29 November 2012

A Douglas MacArthur Moment

Seeing as it is National Condiment Day, I’ll try to catch up (get it, catsup, or ketchup as you wish) with recent events over the next few evenings. It’s been a busy stretch with two races in five days and lots more to come in the very near future, so prepare yourself for an blog-o-rific onslaught. And no, it’s not really National Condiment Day; I just invented that for literary fun, though I relish the thought of such an event. (Groan.)

Let’s start this evening with Chapter One, Return of the Jedi, in which our intrepid Greater Boston squad once again travelled west to Westfield, Massachusetts (which would seem odd if we lived further west and had to travel east to Westfield, but I digress…) for another round on the Stanley Park course. We’ll move on to Chapter Two in a couple of nights.

Having had less than a stellar outing there four weeks earlier, this was a Douglas MacArthur moment (“I will return!”), returning to Westfield seeking vindication after an enjoyable but mediocre race a month prior. This time the old-fashioned butt-kicking I’d tasted four weeks earlier by running in an open-age race (there being no masters event that day) would be replaced by an old-fashioned butt-kicking of racing in a masters race, but one comprised of New England’s best, this round being the USA Track & Field New England Cross Country Championships. And indeed, place-wise, it was a pretty good butt-kicking, but place aside, I make no complaints about the day, it was essentially all good.

Last time out on the Stanley Park course, irrational exuberance sucked me out with the youngsters, neglecting reason and minor details such as having run a hard twenty-three only a few days earlier. Hitting the mile in five-forty-two wasn’t really a bad thing, but hitting it at that clip feeling entirely out of control of the race certainly was. That day, the rest of the run was a struggle, plain and simple, punctuated by the dual insult of hyper-extending my ankle twice on the same spot on the course – you’d think I’d learn… In the end, ringing up the 8K in a full thirty and a half minutes was nothing to be terribly happy about, though my companions and I didn’t let our respective mediocre races get in the way of being happy about what was otherwise a fun day. Besides, we knew that… We Would Return (thanks, Douglas).

This time, calculated exuberance put me at the mile in an identical five-forty-two, but feeling entirely in control. I voiced some good-natured exasperation about the quick start (at least for me) to the runner next to me in a purely psychological play, and then proceeded to leave him behind. From that point on it was only positive gain, picking off another few places with calculated bursts, losing none, and feeling solid.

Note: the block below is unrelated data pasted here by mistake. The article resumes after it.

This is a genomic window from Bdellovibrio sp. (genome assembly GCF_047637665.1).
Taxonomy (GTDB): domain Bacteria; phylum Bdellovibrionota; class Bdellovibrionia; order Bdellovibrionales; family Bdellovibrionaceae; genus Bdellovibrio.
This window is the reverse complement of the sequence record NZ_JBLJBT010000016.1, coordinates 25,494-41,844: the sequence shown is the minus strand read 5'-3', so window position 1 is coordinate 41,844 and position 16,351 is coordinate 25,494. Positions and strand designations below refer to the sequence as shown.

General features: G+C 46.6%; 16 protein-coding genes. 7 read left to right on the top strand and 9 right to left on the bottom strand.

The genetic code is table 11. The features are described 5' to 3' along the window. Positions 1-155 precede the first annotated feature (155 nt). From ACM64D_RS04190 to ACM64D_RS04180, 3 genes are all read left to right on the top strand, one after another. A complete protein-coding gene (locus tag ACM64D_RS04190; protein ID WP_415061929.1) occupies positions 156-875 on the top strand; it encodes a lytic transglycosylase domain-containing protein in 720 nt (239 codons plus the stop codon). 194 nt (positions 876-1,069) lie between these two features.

Coming out of the woods for the last time, I’d already taken the relatively easy place gains, and a solid fifty yards separated me from the next pack forward with less than a mile to go. Making the second-to-last turn, one of them inched closer back to me, or me to him, impossible to say, but while I knew I could probably catch him given enough runway, quick mental calculations hinted that there just wasn’t enough race left to do so. I couldn’t help but thinking of Tom Derderian’s history of the Boston Marathon which I’d just finished plodding through (it’s out of print but available used, I happened to read the original edition), in which he describes many years’ races from the perspective of the second-place chaser, gaining on a fading leader late in the race, knowing he could catch and win, but simply running out of race. Now, with Tom himself (coach of our GBTC squad) somewhere behind me in the field, his words came to life, except that rather than conceding to the rapidly vanishing remainder of the course, they lit a spark. With perhaps a hundred yards left to go (pardon me, meters, this was a metric-measured 8K, not a five-miler), and perhaps twenty meters of gap remaining, rationality departed. Why not?

I can’t recall an all-out sprint like the one that erupted from some unknown place within since, well, I just can’t, and that’s not forgetting some of the more memorable all-out sprints. Maybe it was because Darling Spouse and Dearest Daughter the Younger had made the trip, and the alpha-male in me decided to show off. I can’t say why, or how, but ten meters from the line, I picked up one more place, much to the surprise and chagrin of my target.

To put this in proper perspective, this wasn’t exactly a case of stealing victory. It merely notched me up from thirty-somethingth to thirty-somethingth-minus-one. And as it happened, finishing eighth on my team, it was entirely meaningless so far as the scoring was concerned, but from a confidence and satisfaction perspective, it was entirely priceless. Not to mention just plain clean fun. More importantly, this time the finish line arrived three quarters of a minute earlier than the month previous, at a hair under six minute pace on the trails, and this only two weeks after Manchester’s hill and wind punishment. No complaints, and scratch the word essentially, it was all good.

It’s satisfying to return. Just ask Douglas.

No time to bask, though, because Chapter Two lingered a mere five days later. We’ll save that one for the next episode.

No comments:

Post a Comment

Humor me. If you read it, if you liked it, even if you didn't, let me know!